As promised, a note to let you know that Blizzplanet have published the StarCraft interview I mentioned in my last StarCraft blog update. The first two questions and answers can be read below. For the rest, check out the Blizzplanet website here.
How does your experience with The Transformers translate into your new role in the StarCraft comic book? And what’s your feeling on taking this project?
SF: Just to reassure people, the StarCraft comic is a robot-free zone as far as I’m concerned, though we do have a… no, maybe that’s just too much of a spoiler! I suppose if anything translates from my Transformers work to StarCraft it’s that I have lots of experience with licensed characters and working within a complex, highly intricate/interactive universe. When Blizzard Entertainment told me they wanted the comic as fully immersed in established StarCraft lore, locations and characters as possible I was delighted. I love to think that what we do in the comic has impact on and ramifications for the larger StarCraft universe, and that characters from the comic will then cross over into other StarCraft media. It makes me feel a part of something very big, evolving and exciting. Hopefully that’ll translate to the scale and scope and impact of the stories too. Four (or so) issues in, in script terms, and I’m having a blast. I try not to think of it as just a game, but as this whole sweeping, epic sci-fi/war opus, to which I’m now adding extra layers.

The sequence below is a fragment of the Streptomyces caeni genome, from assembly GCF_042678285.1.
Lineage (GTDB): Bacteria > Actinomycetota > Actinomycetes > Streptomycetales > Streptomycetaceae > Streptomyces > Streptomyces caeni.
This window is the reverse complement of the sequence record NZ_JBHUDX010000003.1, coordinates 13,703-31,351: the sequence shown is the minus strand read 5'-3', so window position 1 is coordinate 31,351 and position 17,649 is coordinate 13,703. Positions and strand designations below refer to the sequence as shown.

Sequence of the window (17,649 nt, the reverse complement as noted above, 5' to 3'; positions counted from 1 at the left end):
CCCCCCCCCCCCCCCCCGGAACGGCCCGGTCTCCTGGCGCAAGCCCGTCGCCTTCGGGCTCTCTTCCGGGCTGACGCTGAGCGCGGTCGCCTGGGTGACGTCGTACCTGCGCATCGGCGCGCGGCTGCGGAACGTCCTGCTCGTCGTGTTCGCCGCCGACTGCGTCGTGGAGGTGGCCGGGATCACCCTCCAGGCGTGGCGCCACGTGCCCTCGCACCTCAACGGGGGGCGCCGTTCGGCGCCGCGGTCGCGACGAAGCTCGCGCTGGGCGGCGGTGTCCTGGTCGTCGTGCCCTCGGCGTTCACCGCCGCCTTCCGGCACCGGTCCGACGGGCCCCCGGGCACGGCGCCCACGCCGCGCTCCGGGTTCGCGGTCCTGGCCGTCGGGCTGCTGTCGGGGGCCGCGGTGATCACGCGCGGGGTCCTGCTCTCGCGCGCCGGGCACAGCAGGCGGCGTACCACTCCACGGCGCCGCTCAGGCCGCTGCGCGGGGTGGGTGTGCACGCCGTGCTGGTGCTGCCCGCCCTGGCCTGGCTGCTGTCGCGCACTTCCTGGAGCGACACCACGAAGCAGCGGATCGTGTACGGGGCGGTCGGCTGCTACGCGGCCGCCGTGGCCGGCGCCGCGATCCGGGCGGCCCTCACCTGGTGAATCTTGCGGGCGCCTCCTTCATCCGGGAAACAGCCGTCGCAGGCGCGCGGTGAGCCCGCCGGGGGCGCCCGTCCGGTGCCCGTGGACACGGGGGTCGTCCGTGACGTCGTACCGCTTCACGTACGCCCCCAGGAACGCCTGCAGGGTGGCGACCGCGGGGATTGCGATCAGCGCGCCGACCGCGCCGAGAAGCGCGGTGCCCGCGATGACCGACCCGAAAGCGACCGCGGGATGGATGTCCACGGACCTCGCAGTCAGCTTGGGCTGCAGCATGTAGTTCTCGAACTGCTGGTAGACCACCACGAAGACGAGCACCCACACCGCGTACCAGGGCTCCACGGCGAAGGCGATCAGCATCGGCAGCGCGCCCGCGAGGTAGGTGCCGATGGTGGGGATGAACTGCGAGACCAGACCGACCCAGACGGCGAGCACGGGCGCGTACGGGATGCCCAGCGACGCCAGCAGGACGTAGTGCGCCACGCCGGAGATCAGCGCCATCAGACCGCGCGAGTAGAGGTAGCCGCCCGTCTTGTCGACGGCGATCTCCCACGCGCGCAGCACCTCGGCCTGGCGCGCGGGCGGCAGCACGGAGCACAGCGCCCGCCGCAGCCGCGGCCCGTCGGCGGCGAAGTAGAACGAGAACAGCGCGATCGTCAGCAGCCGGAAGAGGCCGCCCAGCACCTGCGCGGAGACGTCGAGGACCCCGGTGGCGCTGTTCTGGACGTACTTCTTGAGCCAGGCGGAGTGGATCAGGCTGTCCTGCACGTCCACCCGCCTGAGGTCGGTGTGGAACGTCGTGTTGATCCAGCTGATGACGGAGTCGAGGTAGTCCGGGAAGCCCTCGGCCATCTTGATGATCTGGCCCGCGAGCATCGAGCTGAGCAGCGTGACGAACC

Who is the captain of the War Pigs and what can you tell us about each of its crewmembers?
SF: Well, that’s the interesting thing about the War Pigs, they don’t really have a captain or a designated leader. When we first meet them, Brock Valevoss is nominally in charge of the unit, but events in #1 force change on the War Pigs’ structure and their entire way of thinking (especially as relates to any one individual calling the shots). There’s a random, chaotic nature to the War Pigs anyway, and that’s reflected in the almost democratic way they plan and execute their mission(s). If there’s a driving force, story-wise, it’s Cole Hickson, the scarred Guild Wars vet with a dark, dark secret or three. But as we (and the other War Pigs) scrape the surface of Hickson, we uncover a whole other side to the man, which might just finish the War Pigs before they really get started. But then, given all our War Pigs are ex-cons facing a life stretch in prison or a death sentence, it’s safe to assume that they all have rocks they’d rather never got turned over. Nuura Joss, chief pilot of the War Pigs’ ship, the General Lee, has a traumatic past that still dogs her present, as do Turfa Dei, a former insurgent-for-hire with a penchant for blowing things up, Iggins, a man haunted by the cheating wife he murdered in cold blood, and Romy Pyrius, the crew medic with a big, bad STIMS habit and a whole medical college’s cupboard full of skeletons. This is one messed up bunch of desperate, unstable and dangerous individuals, all one short step from just crashing and burning, but, strangely, the War Pigs unit, a kind of last chance/last resort, gives them all the one thing they’ve never had: a sense of real belonging, a facsimile of ‘family.’